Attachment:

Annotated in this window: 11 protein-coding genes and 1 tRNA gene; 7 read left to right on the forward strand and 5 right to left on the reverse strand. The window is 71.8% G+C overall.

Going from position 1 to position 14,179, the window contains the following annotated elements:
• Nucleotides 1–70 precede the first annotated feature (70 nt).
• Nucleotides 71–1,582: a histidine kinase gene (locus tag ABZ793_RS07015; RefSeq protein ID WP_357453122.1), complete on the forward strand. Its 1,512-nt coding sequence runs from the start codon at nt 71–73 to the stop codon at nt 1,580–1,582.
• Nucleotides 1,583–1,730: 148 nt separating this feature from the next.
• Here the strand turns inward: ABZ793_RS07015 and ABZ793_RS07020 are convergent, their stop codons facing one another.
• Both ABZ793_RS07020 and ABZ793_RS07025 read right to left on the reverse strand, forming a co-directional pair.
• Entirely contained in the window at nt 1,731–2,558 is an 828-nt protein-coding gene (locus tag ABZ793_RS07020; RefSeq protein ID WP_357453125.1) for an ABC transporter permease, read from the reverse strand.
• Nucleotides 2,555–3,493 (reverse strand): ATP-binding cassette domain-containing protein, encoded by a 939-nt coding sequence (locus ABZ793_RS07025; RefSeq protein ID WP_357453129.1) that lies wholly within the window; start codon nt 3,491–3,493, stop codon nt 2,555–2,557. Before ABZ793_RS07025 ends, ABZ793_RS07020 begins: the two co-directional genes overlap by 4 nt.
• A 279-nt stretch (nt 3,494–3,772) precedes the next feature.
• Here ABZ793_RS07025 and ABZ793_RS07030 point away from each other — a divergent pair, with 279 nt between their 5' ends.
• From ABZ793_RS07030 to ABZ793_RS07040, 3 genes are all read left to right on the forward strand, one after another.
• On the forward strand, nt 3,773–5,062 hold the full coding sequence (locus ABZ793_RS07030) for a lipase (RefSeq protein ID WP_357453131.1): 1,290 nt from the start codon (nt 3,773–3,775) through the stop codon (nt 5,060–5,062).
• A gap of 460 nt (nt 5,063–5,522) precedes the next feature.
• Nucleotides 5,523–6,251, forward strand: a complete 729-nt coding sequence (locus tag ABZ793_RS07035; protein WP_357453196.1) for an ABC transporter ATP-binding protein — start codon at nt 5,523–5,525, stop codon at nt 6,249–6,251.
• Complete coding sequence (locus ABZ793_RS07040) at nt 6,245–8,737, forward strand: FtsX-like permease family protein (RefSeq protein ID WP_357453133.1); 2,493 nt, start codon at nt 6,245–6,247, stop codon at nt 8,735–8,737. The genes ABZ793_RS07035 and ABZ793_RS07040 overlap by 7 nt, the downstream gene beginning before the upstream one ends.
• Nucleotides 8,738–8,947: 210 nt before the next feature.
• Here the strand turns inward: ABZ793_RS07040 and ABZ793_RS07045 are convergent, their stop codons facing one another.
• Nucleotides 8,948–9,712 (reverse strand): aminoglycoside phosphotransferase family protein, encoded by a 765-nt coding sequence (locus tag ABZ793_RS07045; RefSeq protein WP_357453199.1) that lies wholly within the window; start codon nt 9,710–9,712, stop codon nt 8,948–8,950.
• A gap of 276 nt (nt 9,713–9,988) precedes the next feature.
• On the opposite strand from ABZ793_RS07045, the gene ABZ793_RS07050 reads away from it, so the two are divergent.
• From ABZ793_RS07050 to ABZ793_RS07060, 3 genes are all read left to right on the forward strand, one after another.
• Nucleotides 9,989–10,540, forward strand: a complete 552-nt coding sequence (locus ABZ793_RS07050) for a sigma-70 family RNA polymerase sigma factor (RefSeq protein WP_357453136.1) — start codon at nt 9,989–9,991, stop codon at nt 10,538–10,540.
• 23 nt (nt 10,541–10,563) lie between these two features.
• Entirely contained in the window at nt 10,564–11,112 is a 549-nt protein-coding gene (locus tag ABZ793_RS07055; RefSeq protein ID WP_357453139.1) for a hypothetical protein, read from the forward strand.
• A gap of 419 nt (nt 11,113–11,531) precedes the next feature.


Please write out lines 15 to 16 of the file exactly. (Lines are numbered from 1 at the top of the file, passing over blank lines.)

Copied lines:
• Nucleotides 5,523–6,251, forward strand: a complete 729-nt coding sequence (locus tag ABZ793_RS07035; protein WP_357453196.1) for an ABC transporter ATP-binding protein — start codon at nt 5,523–5,525, stop codon at nt 6,249–6,251.
• Complete coding sequence (locus ABZ793_RS07040) at nt 6,245–8,737, forward strand: FtsX-like permease family protein (RefSeq protein ID WP_357453133.1); 2,493 nt, start codon at nt 6,245–6,247, stop codon at nt 8,735–8,737. The genes ABZ793_RS07035 and ABZ793_RS07040 overlap by 7 nt, the downstream gene beginning before the upstream one ends.